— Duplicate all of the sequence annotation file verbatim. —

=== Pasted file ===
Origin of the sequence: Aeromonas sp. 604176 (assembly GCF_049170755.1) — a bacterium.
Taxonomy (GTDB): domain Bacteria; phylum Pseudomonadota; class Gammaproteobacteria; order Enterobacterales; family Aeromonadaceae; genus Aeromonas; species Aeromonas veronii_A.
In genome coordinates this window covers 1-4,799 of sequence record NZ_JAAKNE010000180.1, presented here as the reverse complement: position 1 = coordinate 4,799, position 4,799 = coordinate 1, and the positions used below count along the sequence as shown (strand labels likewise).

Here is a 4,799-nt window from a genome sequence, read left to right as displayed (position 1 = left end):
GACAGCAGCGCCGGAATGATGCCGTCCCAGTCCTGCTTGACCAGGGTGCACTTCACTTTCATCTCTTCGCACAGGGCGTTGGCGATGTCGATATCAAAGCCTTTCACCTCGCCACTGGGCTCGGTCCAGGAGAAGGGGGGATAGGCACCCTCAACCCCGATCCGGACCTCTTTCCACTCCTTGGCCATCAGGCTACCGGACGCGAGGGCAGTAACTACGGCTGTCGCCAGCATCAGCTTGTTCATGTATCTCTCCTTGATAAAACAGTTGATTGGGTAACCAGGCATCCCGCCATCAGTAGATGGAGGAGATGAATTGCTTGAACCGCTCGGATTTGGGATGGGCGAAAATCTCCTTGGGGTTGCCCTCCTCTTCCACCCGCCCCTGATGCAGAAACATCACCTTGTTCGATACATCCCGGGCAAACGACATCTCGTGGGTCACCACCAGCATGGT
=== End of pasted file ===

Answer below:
Origin of the sequence: Aeromonas sp. 604176 (assembly GCF_049170755.1) — a bacterium.
Taxonomy (GTDB): domain Bacteria; phylum Pseudomonadota; class Gammaproteobacteria; order Enterobacterales; family Aeromonadaceae; genus Aeromonas; species Aeromonas veronii_A.
In genome coordinates this window covers 1-4,799 of sequence record NZ_JAAKNE010000180.1, presented here as the reverse complement: position 1 = coordinate 4,799, position 4,799 = coordinate 1, and the positions used below count along the sequence as shown (strand labels likewise).

Here is a 4,799-nt window from a genome sequence, read left to right as displayed (position 1 = left end):
GACAGCAGCGCCGGAATGATGCCGTCCCAGTCCTGCTTGACCAGGGTGCACTTCACTTTCATCTCTTCGCACAGGGCGTTGGCGATGTCGATATCAAAGCCTTTCACCTCGCCACTGGGCTCGGTCCAGGAGAAGGGGGGATAGGCACCCTCAACCCCGATCCGGACCTCTTTCCACTCCTTGGCCATCAGGCTACCGGACGCGAGGGCAGTAACTACGGCTGTCGCCAGCATCAGCTTGTTCATGTATCTCTCCTTGATAAAACAGTTGATTGGGTAACCAGGCATCCCGCCATCAGTAGATGGAGGAGATGAATTGCTTGAACCGCTCGGATTTGGGATGGGCGAAAATCTCCTTGGGGTTGCCCTCCTCTTCCACCCGCCCCTGATGCAGAAACATCACCTTGTTCGATACATCCCGGGCAAACGACATCTCGTGGGTCACCACCAGCATGGT